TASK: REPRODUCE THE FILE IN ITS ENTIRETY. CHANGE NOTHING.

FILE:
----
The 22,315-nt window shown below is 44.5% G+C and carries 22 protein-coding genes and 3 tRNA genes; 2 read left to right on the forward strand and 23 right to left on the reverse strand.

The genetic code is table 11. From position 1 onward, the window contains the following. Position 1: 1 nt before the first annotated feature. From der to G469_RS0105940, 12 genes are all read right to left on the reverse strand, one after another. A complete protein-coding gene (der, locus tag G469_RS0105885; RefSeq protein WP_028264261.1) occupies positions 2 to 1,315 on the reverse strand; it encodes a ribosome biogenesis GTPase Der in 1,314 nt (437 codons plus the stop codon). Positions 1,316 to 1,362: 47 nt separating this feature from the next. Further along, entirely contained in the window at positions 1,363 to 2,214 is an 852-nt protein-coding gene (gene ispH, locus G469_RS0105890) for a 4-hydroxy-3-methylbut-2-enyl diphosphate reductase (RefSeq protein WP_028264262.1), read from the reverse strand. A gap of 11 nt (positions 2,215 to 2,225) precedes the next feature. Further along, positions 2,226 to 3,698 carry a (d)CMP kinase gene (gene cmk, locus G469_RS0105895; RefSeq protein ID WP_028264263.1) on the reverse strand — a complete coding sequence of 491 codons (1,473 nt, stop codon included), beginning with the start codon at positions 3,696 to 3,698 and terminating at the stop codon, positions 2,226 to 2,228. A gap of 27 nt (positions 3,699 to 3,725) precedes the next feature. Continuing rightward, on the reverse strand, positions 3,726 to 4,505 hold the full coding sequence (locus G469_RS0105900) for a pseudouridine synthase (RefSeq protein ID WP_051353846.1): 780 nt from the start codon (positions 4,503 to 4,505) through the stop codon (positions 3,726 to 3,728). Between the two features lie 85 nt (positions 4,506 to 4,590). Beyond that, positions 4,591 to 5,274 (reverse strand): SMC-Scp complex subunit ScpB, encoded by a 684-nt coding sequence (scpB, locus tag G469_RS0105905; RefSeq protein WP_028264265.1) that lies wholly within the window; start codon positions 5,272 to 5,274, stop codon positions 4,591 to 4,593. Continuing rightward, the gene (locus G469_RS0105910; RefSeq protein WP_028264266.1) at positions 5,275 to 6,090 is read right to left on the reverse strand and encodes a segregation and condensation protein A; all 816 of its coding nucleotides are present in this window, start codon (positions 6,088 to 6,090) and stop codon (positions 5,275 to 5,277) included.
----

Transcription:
The 22,315-nt window shown below is 44.5% G+C and carries 22 protein-coding genes and 3 tRNA genes; 2 read left to right on the forward strand and 23 right to left on the reverse strand.

The genetic code is table 11. From position 1 onward, the window contains the following. Position 1: 1 nt before the first annotated feature. From der to G469_RS0105940, 12 genes are all read right to left on the reverse strand, one after another. A complete protein-coding gene (der, locus tag G469_RS0105885; RefSeq protein WP_028264261.1) occupies positions 2 to 1,315 on the reverse strand; it encodes a ribosome biogenesis GTPase Der in 1,314 nt (437 codons plus the stop codon). Positions 1,316 to 1,362: 47 nt separating this feature from the next. Further along, entirely contained in the window at positions 1,363 to 2,214 is an 852-nt protein-coding gene (gene ispH, locus G469_RS0105890) for a 4-hydroxy-3-methylbut-2-enyl diphosphate reductase (RefSeq protein WP_028264262.1), read from the reverse strand. A gap of 11 nt (positions 2,215 to 2,225) precedes the next feature. Further along, positions 2,226 to 3,698 carry a (d)CMP kinase gene (gene cmk, locus G469_RS0105895; RefSeq protein ID WP_028264263.1) on the reverse strand — a complete coding sequence of 491 codons (1,473 nt, stop codon included), beginning with the start codon at positions 3,696 to 3,698 and terminating at the stop codon, positions 2,226 to 2,228. A gap of 27 nt (positions 3,699 to 3,725) precedes the next feature. Continuing rightward, on the reverse strand, positions 3,726 to 4,505 hold the full coding sequence (locus G469_RS0105900) for a pseudouridine synthase (RefSeq protein ID WP_051353846.1): 780 nt from the start codon (positions 4,503 to 4,505) through the stop codon (positions 3,726 to 3,728). Between the two features lie 85 nt (positions 4,506 to 4,590). Beyond that, positions 4,591 to 5,274 (reverse strand): SMC-Scp complex subunit ScpB, encoded by a 684-nt coding sequence (scpB, locus tag G469_RS0105905; RefSeq protein WP_028264265.1) that lies wholly within the window; start codon positions 5,272 to 5,274, stop codon positions 4,591 to 4,593. Continuing rightward, the gene (locus G469_RS0105910; RefSeq protein WP_028264266.1) at positions 5,275 to 6,090 is read right to left on the reverse strand and encodes a segregation and condensation protein A; all 816 of its coding nucleotides are present in this window, start codon (positions 6,088 to 6,090) and stop codon (positions 5,275 to 5,277) included.